"The transition year was 1971—people were going from the old long thong to the forward release binding. The average rate of ski injuries went from about eight injuries per thousand skier days to today’s rate, somewhere below two injuries per thousand skier days. And then skiers began to tear ligaments rather than fracture their lower legs," Malone said.

The other significant change he witnessed was the advent of grooming.

"Previous to the ’70s grooming was done by skiers on skis." In other words, the ski patrol was the grooming department. As Sun Valley began to groom with machines, the size of the patrol was cut in half, from about 40 to 21 workers per day. The emphasis of the patrol shifted to first-aid. "The medical care became more sophisticated," he said.

The emergency first-aid care at ski resorts took another quantum leap in 1986. It was a step Malone had a big hand in. He met with the executive director of the National Ski Patrol and the ski patrol directors from Winter Park, Vail and Steamboat Springs, Colo. He was asked to help form the Professional Division of the National Ski Patrol. Malone suggested they create an emergency care curriculum specific to the needs of ski patrols. Out of those meetings came the Outdoor Emergency Care curriculum, the industry standard to date.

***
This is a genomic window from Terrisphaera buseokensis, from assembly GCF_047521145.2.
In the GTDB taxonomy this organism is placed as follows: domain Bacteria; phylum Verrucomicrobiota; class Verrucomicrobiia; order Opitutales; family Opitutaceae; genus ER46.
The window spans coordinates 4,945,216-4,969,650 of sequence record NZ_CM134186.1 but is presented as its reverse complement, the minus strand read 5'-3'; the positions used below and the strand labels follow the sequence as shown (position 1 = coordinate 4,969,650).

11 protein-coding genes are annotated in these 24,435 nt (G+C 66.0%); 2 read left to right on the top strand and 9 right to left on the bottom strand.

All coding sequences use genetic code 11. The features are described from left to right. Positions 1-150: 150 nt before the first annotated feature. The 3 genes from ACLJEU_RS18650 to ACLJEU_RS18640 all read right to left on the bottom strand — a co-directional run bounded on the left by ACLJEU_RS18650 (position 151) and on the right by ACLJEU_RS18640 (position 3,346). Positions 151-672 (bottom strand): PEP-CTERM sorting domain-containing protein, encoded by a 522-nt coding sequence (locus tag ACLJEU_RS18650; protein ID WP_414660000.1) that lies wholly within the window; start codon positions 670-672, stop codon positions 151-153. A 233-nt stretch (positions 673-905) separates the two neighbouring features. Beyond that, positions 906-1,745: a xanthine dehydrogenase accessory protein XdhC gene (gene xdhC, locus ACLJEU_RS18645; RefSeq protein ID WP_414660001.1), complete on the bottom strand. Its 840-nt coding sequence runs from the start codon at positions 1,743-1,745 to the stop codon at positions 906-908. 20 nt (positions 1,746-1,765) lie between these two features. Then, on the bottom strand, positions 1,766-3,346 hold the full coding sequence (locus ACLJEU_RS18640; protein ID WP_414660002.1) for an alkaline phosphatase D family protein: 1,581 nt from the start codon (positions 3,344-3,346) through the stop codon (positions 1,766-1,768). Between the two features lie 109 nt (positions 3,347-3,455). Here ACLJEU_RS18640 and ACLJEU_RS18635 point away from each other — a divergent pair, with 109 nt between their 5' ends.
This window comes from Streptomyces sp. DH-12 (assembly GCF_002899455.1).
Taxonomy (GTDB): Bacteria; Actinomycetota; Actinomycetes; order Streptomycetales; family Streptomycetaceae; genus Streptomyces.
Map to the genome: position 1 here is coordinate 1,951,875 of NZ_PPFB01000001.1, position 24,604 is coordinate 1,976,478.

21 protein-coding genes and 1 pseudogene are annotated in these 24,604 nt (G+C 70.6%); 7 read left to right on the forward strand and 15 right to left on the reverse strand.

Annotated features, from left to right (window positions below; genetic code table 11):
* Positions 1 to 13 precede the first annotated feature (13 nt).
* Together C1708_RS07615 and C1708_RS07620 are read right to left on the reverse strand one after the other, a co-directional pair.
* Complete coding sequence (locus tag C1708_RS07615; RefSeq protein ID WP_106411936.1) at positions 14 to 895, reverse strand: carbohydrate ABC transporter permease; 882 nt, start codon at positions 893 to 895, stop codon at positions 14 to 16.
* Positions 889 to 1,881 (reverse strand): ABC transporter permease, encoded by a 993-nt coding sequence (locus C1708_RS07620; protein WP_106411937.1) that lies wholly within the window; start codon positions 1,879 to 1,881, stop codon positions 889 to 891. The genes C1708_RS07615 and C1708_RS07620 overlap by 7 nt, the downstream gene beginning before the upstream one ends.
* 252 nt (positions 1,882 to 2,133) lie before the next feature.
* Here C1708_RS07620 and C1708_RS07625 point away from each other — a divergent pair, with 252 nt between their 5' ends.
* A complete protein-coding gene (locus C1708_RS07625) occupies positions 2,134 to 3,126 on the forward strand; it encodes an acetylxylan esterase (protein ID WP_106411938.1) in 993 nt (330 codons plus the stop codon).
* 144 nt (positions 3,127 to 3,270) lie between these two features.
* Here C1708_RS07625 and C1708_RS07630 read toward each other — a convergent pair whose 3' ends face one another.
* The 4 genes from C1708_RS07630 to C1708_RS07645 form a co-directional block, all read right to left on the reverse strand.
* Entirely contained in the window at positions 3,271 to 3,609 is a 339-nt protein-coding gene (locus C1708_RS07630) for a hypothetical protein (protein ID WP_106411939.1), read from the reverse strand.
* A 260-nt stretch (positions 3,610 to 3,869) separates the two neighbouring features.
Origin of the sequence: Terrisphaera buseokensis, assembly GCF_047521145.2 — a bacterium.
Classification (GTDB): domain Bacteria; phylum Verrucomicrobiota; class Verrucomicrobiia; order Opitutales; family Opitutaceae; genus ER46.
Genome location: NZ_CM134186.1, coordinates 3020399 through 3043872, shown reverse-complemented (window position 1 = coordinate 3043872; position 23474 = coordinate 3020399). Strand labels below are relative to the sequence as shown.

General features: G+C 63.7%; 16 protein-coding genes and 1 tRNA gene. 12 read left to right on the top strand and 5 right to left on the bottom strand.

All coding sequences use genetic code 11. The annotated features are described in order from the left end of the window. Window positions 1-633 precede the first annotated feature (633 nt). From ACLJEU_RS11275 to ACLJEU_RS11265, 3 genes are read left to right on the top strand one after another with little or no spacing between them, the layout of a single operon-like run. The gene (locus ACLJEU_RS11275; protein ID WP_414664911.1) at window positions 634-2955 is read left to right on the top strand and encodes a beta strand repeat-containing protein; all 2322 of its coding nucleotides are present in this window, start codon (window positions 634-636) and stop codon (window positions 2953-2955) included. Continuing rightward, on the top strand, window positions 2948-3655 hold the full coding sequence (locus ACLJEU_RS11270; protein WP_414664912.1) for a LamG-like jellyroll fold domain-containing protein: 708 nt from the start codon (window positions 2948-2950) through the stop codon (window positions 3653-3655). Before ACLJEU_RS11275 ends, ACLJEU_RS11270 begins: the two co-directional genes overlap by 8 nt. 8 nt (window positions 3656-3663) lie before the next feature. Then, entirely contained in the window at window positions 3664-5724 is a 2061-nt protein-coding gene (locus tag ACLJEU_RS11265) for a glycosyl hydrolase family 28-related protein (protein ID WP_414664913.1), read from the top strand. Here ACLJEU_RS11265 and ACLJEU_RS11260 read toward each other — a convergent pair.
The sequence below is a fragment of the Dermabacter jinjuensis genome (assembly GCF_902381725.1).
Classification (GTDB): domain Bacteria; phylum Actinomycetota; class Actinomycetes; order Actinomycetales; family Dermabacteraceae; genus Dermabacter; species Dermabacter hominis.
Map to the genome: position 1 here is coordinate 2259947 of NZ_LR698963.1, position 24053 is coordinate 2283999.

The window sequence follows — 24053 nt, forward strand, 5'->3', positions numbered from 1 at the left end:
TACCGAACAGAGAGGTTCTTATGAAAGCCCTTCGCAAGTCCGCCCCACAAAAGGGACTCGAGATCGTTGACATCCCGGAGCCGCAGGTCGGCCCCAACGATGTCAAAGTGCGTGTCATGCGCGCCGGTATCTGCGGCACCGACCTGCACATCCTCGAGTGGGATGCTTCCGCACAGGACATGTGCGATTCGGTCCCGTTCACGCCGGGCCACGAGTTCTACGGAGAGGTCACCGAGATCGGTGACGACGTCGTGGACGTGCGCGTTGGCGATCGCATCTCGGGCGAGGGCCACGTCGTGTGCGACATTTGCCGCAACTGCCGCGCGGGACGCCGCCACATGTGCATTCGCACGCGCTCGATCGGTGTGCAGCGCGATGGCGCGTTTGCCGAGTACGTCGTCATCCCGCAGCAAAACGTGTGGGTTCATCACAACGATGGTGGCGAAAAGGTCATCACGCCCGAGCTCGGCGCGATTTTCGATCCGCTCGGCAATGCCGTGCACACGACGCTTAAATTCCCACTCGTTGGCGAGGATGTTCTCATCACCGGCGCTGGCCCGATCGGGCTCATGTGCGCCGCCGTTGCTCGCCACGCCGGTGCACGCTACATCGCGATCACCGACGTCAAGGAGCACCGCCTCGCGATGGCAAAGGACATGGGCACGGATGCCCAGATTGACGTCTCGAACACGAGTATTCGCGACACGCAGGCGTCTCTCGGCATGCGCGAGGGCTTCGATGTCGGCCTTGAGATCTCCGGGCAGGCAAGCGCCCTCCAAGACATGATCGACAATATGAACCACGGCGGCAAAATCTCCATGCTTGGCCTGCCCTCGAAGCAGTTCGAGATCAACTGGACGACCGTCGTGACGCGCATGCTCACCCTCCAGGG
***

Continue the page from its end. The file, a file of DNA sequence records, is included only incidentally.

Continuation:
Another standard Malone helped create was in the realm of lift evacuation. He and the then director of Vail’s ski patrol, Brian McCartney co-authored a book on lift evacuation techniques.

Rixon summed it up this way: "Bruce brought this patrol up to the highest level of professionalism."

During the last 10 years, Malone was very involved with the National Ski Patrol. In 1991 he was elected to be the Professional Division’s representative to the board of the NSP. In that capacity he was instrumental in communicating policies and protocols between the national board and the regional patrols. Since 1995 he has been the director of the Professional Division of the NSP.

While Malone was at the center of many of the broad changes in the ski industry on a national level, he always made sure the Sun Valley Ski Patrol maintained high standards and was a working team. Bingham pointed out that while Malone "pretty much built this whole patrol," one of the reasons he has been so successful over the years is he has excellent people skills, and was able to "spread out responsibilities. He was very good at using all of the different expertise up here to everyone’s benefit."

Lloyd added, "Everybody respected Bruce because he was fair, and he was very knowledgeable about Ski Patrol business. He always looked after the well being of the patrol."